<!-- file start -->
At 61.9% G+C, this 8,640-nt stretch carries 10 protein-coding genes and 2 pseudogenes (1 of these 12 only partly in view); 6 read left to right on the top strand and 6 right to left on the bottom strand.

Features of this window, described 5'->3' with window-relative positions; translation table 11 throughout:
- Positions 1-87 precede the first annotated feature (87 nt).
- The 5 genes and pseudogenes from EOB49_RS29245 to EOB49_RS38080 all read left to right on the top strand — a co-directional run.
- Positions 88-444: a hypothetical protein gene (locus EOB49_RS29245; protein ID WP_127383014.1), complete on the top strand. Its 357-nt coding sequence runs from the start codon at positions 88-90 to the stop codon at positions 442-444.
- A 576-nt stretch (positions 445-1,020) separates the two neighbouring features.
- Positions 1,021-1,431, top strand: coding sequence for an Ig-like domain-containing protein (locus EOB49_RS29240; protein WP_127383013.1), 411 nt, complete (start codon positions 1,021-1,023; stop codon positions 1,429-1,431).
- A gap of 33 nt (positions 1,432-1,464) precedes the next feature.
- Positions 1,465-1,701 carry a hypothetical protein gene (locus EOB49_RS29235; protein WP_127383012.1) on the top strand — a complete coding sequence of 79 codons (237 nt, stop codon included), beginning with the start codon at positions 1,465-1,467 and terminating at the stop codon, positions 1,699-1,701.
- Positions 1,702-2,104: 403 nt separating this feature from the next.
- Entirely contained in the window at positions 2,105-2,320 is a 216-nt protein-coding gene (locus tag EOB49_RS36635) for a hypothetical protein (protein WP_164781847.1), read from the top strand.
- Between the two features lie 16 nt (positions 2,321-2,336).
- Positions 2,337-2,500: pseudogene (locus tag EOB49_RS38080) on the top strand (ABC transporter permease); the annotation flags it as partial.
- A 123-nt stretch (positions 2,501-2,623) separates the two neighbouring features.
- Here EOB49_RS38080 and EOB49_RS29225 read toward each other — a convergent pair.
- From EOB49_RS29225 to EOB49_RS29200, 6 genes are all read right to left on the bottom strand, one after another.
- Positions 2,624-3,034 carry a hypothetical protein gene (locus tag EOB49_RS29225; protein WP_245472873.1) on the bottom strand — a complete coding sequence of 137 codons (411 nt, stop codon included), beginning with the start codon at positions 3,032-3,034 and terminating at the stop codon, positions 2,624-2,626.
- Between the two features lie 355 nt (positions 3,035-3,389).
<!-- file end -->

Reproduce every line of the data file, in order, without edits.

At 61.9% G+C, this 8,640-nt stretch carries 10 protein-coding genes and 2 pseudogenes (1 of these 12 only partly in view); 6 read left to right on the top strand and 6 right to left on the bottom strand.

Features of this window, described 5'->3' with window-relative positions; translation table 11 throughout:
- Positions 1-87 precede the first annotated feature (87 nt).
- The 5 genes and pseudogenes from EOB49_RS29245 to EOB49_RS38080 all read left to right on the top strand — a co-directional run.
- Positions 88-444: a hypothetical protein gene (locus EOB49_RS29245; protein ID WP_127383014.1), complete on the top strand. Its 357-nt coding sequence runs from the start codon at positions 88-90 to the stop codon at positions 442-444.
- A 576-nt stretch (positions 445-1,020) separates the two neighbouring features.
- Positions 1,021-1,431, top strand: coding sequence for an Ig-like domain-containing protein (locus EOB49_RS29240; protein WP_127383013.1), 411 nt, complete (start codon positions 1,021-1,023; stop codon positions 1,429-1,431).
- A gap of 33 nt (positions 1,432-1,464) precedes the next feature.
- Positions 1,465-1,701 carry a hypothetical protein gene (locus EOB49_RS29235; protein WP_127383012.1) on the top strand — a complete coding sequence of 79 codons (237 nt, stop codon included), beginning with the start codon at positions 1,465-1,467 and terminating at the stop codon, positions 1,699-1,701.
- Positions 1,702-2,104: 403 nt separating this feature from the next.
- Entirely contained in the window at positions 2,105-2,320 is a 216-nt protein-coding gene (locus tag EOB49_RS36635) for a hypothetical protein (protein WP_164781847.1), read from the top strand.
- Between the two features lie 16 nt (positions 2,321-2,336).
- Positions 2,337-2,500: pseudogene (locus tag EOB49_RS38080) on the top strand (ABC transporter permease); the annotation flags it as partial.
- A 123-nt stretch (positions 2,501-2,623) separates the two neighbouring features.
- Here EOB49_RS38080 and EOB49_RS29225 read toward each other — a convergent pair.
- From EOB49_RS29225 to EOB49_RS29200, 6 genes are all read right to left on the bottom strand, one after another.
- Positions 2,624-3,034 carry a hypothetical protein gene (locus tag EOB49_RS29225; protein WP_245472873.1) on the bottom strand — a complete coding sequence of 137 codons (411 nt, stop codon included), beginning with the start codon at positions 3,032-3,034 and terminating at the stop codon, positions 2,624-2,626.
- Between the two features lie 355 nt (positions 3,035-3,389).